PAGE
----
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Thread: Today's example of automotive over-engineering

  1. #1
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    Today's example of automotive over-engineering

    I just worked on a friend's 2002 Subaru Forester that had inoperative windshield washers. The nozzles on the hood were clogged, but after replacing both of those, only one worked. After a little more investigation, I discovered that Subaru, at least back then, inexplicably included one-way check valves in the washer fluid lines just before the nozzles themselves. I'm sure this seemed like a great idea back in 2002, but 16 years later, when one of these values had evolved to a state of not letting washer fluid pass through in either direction, I really have to ask myself what on earth they were thinking.

    I can just picture the Subaru engineer in the early 2000s saying "Hey guys, I know that washer fluid systems have been working great for several decades, but maybe we should add a one-way check valve in the lines, just to prevent fluid from somehow draining back into the washer fluid tank, even though that's never happened at any time in the history of washer fluid systems."

    I was really wondering why those little plastic fluid line couplers had little directional arrows molded into the side of them.

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    My 1980 Corolla had those.
    -Formerly Stabulator

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    Maybe they’re there to keep the lines charged, so that there’s less delay between hitting the button and having delicious water sprayed on your windows.

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    I had an odd one on my old Nissan (1980s model), it would engage the air-con when you used reverse.
    The idea was that the compressor should be used occasionally to keep it all moving, you dont want to go months (winter) without using it.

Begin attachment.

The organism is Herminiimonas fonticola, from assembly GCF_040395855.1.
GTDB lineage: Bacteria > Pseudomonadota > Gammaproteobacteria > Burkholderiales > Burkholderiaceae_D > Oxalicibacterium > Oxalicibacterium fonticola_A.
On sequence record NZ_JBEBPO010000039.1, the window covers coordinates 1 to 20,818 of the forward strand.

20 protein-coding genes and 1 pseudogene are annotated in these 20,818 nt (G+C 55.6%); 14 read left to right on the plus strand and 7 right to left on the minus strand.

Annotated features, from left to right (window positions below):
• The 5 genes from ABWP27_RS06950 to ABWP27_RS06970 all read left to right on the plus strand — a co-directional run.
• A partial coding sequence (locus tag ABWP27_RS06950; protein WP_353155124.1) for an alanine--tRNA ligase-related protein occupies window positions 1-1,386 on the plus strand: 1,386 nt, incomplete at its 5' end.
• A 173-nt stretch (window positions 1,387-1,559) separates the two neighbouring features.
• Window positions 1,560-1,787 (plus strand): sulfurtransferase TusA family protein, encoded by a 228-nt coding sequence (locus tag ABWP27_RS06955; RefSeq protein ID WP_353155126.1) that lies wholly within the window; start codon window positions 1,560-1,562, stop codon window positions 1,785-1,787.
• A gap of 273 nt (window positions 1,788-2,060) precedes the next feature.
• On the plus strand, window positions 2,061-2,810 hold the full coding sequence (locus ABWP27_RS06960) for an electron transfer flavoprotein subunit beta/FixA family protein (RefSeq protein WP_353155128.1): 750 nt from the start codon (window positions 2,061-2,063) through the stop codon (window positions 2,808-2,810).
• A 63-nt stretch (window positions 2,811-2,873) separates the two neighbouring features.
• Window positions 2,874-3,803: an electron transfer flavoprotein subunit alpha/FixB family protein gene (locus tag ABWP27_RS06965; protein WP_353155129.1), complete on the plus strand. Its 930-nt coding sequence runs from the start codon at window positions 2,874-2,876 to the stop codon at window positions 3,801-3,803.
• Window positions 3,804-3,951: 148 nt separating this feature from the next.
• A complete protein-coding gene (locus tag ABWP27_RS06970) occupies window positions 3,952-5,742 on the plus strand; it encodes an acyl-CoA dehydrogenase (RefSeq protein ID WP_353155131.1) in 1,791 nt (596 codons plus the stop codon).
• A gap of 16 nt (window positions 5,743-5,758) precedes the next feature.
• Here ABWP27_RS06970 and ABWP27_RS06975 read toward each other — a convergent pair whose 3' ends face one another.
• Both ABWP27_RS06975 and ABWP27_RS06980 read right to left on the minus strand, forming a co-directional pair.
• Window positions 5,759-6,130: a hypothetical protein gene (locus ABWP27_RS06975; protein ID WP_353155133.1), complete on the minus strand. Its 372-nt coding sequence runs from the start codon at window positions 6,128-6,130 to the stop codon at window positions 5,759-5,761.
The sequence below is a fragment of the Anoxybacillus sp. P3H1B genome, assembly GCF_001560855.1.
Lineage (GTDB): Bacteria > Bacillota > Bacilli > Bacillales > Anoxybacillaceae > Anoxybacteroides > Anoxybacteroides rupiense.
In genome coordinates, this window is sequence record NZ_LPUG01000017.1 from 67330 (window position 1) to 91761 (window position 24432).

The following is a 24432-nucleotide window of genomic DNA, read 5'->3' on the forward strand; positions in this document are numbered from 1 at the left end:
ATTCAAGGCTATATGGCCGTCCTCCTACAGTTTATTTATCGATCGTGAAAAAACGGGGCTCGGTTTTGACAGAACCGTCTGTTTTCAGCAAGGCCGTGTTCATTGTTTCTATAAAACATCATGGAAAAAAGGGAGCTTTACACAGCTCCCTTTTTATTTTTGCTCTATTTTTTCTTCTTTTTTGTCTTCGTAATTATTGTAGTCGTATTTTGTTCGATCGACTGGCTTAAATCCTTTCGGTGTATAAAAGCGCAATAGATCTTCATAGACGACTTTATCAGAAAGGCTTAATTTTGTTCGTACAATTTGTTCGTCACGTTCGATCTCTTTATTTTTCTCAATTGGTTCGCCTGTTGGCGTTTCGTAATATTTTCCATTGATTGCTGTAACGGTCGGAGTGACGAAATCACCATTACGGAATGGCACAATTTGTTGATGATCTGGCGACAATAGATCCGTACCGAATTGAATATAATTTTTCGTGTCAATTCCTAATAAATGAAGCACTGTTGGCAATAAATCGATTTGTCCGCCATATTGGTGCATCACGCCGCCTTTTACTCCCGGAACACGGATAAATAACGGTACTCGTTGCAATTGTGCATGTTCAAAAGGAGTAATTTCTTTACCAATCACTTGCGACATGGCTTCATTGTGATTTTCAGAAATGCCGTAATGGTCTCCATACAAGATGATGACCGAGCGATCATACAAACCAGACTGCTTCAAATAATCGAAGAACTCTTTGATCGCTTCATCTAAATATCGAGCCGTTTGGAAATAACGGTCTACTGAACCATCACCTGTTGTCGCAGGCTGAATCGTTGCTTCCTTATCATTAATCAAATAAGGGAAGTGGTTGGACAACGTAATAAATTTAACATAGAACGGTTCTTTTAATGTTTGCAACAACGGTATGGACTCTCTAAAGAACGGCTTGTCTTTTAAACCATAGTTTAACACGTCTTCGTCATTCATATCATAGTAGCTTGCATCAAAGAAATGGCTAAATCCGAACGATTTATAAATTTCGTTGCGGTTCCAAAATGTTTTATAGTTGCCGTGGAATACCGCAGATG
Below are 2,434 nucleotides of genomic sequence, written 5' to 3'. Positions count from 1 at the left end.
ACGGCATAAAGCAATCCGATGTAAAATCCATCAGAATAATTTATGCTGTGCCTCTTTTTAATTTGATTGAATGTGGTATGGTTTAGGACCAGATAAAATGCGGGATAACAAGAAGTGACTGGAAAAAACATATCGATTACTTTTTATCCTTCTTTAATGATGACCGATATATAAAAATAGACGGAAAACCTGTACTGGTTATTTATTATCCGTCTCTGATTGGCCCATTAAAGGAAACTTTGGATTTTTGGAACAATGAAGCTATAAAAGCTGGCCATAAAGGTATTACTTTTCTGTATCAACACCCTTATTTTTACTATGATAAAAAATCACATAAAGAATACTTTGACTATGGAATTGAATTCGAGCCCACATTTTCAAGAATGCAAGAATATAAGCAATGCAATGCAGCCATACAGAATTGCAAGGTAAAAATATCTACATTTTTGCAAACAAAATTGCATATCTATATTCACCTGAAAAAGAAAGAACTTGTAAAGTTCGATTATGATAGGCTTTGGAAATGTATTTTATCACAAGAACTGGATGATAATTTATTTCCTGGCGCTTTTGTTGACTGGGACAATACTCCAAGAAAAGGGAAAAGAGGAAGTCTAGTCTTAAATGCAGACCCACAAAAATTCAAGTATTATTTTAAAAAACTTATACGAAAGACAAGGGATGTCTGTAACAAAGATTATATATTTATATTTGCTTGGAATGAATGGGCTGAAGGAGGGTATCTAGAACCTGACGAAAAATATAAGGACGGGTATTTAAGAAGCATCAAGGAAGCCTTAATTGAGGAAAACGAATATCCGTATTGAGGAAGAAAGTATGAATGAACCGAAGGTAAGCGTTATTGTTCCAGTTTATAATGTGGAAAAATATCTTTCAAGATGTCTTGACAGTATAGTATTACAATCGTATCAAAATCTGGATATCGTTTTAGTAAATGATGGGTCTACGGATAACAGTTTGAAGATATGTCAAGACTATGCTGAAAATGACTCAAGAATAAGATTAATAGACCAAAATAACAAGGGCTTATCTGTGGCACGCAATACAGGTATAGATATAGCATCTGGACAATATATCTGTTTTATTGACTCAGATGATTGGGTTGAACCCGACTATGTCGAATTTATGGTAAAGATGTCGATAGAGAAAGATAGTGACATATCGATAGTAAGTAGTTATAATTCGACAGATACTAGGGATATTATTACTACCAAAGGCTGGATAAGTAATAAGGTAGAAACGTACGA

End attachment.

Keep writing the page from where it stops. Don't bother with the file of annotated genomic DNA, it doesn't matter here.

So having it come on in reverse was their answer. Seems odd, but actually a cool (!) idea. And didnt really require any extra parts, just some software.

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    Millennial discovers old cars.


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    Quote Originally Posted by Rare White Ape View Post
    Maybe they’re there to keep the lines charged, so that there’s less delay between hitting the button and having delicious water sprayed on your windows.
    That's what I always figured.
    -Formerly Stabulator

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    Old VW Beetles had the windshield washers pressurized by the air in the spare tire.

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    Quote Originally Posted by Rare White Ape View Post
    Maybe they’re there to keep the lines charged, so that there’s less delay between hitting the button and having delicious water sprayed on your windows.
    Yeah I'm sure they are, but when in the history of cars has anyone ever pressed the washer button on a properly functioning car and thought "Gee, that washer fluid really didn't come out of the nozzles as fast as I hoped."

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    All the time before the Japanese solved the issue.

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    To me itís one of those details that car manufacturers would focus on when going the extra mile to make the overall car ownership experience a good one. Just like door handles that feel nice when you pull on them to open a door, or a tailgate that has an easy action and doesnít hurt your back when you pull it closed.

    To some buyers it could be the difference between owning a Toyota or a Hyundai, and which direction they send their 35 thousand salary sacrificed dollars. Not on its own, of course. Washer nozzles have never dictated the buying decisions of anyone. But as part of a raft of details, it matters.

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